In Kurt Vonnegut's novel Slaughterhouse-Five, Billy Pilgrim is caught in a time warp, making him shift back and forth without warning to different points in his life. (Those who want to read my thoughts on the 1972 film adaptation can go here.) Vonnegut uses this plot device in two ways: to tell a semi-autobiographical account of his experience as a POW in World War II, and to express his mechanistic outlook on life.
This isn't the kind of time travel where you can change your own past. Billy occasionally tells people around him about future events he has seen, and he appears to take this information into account when making choices. But there's a sense that he never tries to change anything. Thus, he gets on a plane he knows will crash, without even making a fuss about it, because "he didn't want to make a fool of himself" (p. 133). What would have happened if he had avoided the flight? The book never answers that question, and there's an underlying implication that he has no ability to avoid what he knows will happen.
As in most time travel stories, the reader had best not scrutinize the logic of the situation. If it is possible to possess information about one's future, then there is a potential for the events to turn out differently. Books like this may try to ignore that fact, but it is inescapable.
Vonnegut wants to argue that everything which happens in life is inevitable, including the choices one makes, and thus that even someone who sees the future cannot control his own choices. But this notion overlooks the crucial consideration that a part of decision-making involves the information that one possesses. How many decisions might you have done differently had you possessed more information about the outcome?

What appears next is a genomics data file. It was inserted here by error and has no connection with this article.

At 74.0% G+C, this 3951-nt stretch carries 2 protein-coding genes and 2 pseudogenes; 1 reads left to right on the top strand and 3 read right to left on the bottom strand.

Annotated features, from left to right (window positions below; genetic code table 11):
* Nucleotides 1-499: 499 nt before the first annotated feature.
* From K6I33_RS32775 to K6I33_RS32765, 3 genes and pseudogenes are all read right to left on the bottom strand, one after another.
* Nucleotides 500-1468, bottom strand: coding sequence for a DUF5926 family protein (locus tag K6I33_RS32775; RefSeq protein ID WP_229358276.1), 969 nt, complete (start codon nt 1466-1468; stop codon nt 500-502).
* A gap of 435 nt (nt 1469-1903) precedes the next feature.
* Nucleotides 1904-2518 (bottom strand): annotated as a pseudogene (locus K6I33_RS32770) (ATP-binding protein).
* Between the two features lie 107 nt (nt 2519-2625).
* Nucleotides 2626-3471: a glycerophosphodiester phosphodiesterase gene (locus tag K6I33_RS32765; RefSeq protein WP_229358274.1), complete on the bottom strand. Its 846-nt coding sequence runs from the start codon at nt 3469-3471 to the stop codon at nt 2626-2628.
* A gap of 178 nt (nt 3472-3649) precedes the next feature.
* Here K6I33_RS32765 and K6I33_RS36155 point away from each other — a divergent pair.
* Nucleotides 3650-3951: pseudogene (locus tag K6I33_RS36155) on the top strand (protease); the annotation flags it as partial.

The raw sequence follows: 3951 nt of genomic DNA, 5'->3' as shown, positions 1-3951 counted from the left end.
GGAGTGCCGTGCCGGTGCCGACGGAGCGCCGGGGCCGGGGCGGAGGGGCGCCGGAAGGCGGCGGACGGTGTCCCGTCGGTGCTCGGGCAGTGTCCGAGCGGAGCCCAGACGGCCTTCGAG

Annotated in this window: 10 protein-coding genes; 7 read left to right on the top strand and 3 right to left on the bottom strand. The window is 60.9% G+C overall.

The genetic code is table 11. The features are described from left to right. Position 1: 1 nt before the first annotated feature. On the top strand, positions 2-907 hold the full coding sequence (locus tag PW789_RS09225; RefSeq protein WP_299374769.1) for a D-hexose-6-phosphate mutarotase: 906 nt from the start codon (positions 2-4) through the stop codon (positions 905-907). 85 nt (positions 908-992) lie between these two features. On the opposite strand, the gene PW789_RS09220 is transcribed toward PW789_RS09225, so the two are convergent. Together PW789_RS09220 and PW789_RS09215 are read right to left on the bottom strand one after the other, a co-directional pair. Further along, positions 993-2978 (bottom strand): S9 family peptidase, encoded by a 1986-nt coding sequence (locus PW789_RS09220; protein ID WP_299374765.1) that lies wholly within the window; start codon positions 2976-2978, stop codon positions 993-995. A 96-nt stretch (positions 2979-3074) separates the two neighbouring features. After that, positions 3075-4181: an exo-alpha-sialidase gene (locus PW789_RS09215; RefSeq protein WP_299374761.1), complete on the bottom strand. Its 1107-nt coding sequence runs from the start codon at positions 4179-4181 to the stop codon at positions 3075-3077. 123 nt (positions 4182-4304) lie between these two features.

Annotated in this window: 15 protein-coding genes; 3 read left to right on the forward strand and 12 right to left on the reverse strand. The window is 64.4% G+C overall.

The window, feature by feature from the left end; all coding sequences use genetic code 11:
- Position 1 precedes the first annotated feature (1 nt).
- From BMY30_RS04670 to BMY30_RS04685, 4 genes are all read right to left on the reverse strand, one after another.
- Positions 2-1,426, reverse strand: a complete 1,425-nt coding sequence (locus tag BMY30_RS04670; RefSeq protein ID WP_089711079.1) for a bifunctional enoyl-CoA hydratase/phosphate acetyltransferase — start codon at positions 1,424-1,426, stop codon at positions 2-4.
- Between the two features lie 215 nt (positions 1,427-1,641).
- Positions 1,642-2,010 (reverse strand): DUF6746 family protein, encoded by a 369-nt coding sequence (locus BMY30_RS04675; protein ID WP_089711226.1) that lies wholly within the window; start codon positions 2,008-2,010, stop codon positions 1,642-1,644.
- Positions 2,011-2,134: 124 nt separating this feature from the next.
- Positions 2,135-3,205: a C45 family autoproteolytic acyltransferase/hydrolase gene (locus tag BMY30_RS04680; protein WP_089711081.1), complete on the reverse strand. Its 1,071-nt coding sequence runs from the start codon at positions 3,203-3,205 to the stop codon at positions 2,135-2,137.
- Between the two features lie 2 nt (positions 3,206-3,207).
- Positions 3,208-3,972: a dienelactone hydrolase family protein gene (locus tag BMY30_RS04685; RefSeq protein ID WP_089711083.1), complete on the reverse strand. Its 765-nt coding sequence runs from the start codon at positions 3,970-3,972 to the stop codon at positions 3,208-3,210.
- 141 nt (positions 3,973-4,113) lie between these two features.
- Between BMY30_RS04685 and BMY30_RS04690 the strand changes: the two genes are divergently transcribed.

Later in the book, Billy finds himself inside a dome on Planet Tralfamadore, where he becomes an exhibit at some alien zoo. This situation is not meant to elicit horror. He has conversations with the alien scientists, and he isn't trapped, since he's still constantly moving back and forth to other points in his life. The aliens themselves are even more detached from the human time frame than Billy is, living as they do in the fourth dimension. Because they view life from outside of time itself, all events to them look like one big simultaneous blob. They "don't see humans as two-legged creatures.... They see them as great millipedes--'with babies' legs at one end and old people's legs at the other'" (p. 75). This situation naturally affects their entire outlook. As one Tralfamadorian explains to Billy, "Today we [have a peaceful planet]. On other days we have wars as horrible as any you've ever seen or read about. There isn't anything we can do about them, so we simply don't look at them. We ignore them. We spend eternity looking at pleasant moments" (p. 101). Vonnegut here seems to be hinting at the real message of his book: that our purpose in life should not be to control what happens (that being impossible), but to cherish the good moments.